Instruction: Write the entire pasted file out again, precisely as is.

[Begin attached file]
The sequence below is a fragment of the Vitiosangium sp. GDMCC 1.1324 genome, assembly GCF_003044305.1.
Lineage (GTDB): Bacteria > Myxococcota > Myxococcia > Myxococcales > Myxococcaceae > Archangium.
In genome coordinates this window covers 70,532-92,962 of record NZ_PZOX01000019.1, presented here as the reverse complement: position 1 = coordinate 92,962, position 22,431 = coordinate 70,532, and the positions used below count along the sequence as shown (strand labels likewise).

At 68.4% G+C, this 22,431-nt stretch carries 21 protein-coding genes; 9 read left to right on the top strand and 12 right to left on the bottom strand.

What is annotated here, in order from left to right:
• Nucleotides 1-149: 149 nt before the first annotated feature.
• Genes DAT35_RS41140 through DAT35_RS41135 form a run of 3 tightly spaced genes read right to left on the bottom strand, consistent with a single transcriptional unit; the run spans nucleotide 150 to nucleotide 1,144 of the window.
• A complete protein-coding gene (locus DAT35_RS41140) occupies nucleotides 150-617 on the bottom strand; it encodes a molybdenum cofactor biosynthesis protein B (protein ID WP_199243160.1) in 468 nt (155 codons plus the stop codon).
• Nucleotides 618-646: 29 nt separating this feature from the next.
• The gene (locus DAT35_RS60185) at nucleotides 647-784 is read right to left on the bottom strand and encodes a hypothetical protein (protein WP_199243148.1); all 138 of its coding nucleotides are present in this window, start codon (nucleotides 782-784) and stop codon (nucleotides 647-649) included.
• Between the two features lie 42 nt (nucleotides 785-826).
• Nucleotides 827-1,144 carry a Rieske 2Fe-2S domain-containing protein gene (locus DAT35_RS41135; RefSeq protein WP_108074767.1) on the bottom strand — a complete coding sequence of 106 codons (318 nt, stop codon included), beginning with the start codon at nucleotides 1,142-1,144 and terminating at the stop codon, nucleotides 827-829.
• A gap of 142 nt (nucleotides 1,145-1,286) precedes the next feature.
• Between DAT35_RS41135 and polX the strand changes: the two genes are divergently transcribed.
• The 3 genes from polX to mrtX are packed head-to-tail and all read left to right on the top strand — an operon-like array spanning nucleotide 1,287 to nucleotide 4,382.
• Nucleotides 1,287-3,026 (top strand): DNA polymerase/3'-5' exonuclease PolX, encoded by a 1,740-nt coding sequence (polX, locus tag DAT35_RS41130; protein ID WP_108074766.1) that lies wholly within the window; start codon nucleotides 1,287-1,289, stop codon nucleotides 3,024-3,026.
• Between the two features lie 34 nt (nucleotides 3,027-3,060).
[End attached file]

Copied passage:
The sequence below is a fragment of the Vitiosangium sp. GDMCC 1.1324 genome, assembly GCF_003044305.1.
Lineage (GTDB): Bacteria > Myxococcota > Myxococcia > Myxococcales > Myxococcaceae > Archangium.
In genome coordinates this window covers 70,532-92,962 of record NZ_PZOX01000019.1, presented here as the reverse complement: position 1 = coordinate 92,962, position 22,431 = coordinate 70,532, and the positions used below count along the sequence as shown (strand labels likewise).

At 68.4% G+C, this 22,431-nt stretch carries 21 protein-coding genes; 9 read left to right on the top strand and 12 right to left on the bottom strand.

What is annotated here, in order from left to right:
• Nucleotides 1-149: 149 nt before the first annotated feature.
• Genes DAT35_RS41140 through DAT35_RS41135 form a run of 3 tightly spaced genes read right to left on the bottom strand, consistent with a single transcriptional unit; the run spans nucleotide 150 to nucleotide 1,144 of the window.
• A complete protein-coding gene (locus DAT35_RS41140) occupies nucleotides 150-617 on the bottom strand; it encodes a molybdenum cofactor biosynthesis protein B (protein ID WP_199243160.1) in 468 nt (155 codons plus the stop codon).
• Nucleotides 618-646: 29 nt separating this feature from the next.
• The gene (locus DAT35_RS60185) at nucleotides 647-784 is read right to left on the bottom strand and encodes a hypothetical protein (protein WP_199243148.1); all 138 of its coding nucleotides are present in this window, start codon (nucleotides 782-784) and stop codon (nucleotides 647-649) included.
• Between the two features lie 42 nt (nucleotides 785-826).
• Nucleotides 827-1,144 carry a Rieske 2Fe-2S domain-containing protein gene (locus DAT35_RS41135; RefSeq protein WP_108074767.1) on the bottom strand — a complete coding sequence of 106 codons (318 nt, stop codon included), beginning with the start codon at nucleotides 1,142-1,144 and terminating at the stop codon, nucleotides 827-829.
• A gap of 142 nt (nucleotides 1,145-1,286) precedes the next feature.
• Between DAT35_RS41135 and polX the strand changes: the two genes are divergently transcribed.
• The 3 genes from polX to mrtX are packed head-to-tail and all read left to right on the top strand — an operon-like array spanning nucleotide 1,287 to nucleotide 4,382.
• Nucleotides 1,287-3,026 (top strand): DNA polymerase/3'-5' exonuclease PolX, encoded by a 1,740-nt coding sequence (polX, locus tag DAT35_RS41130; protein ID WP_108074766.1) that lies wholly within the window; start codon nucleotides 1,287-1,289, stop codon nucleotides 3,024-3,026.
• Between the two features lie 34 nt (nucleotides 3,027-3,060).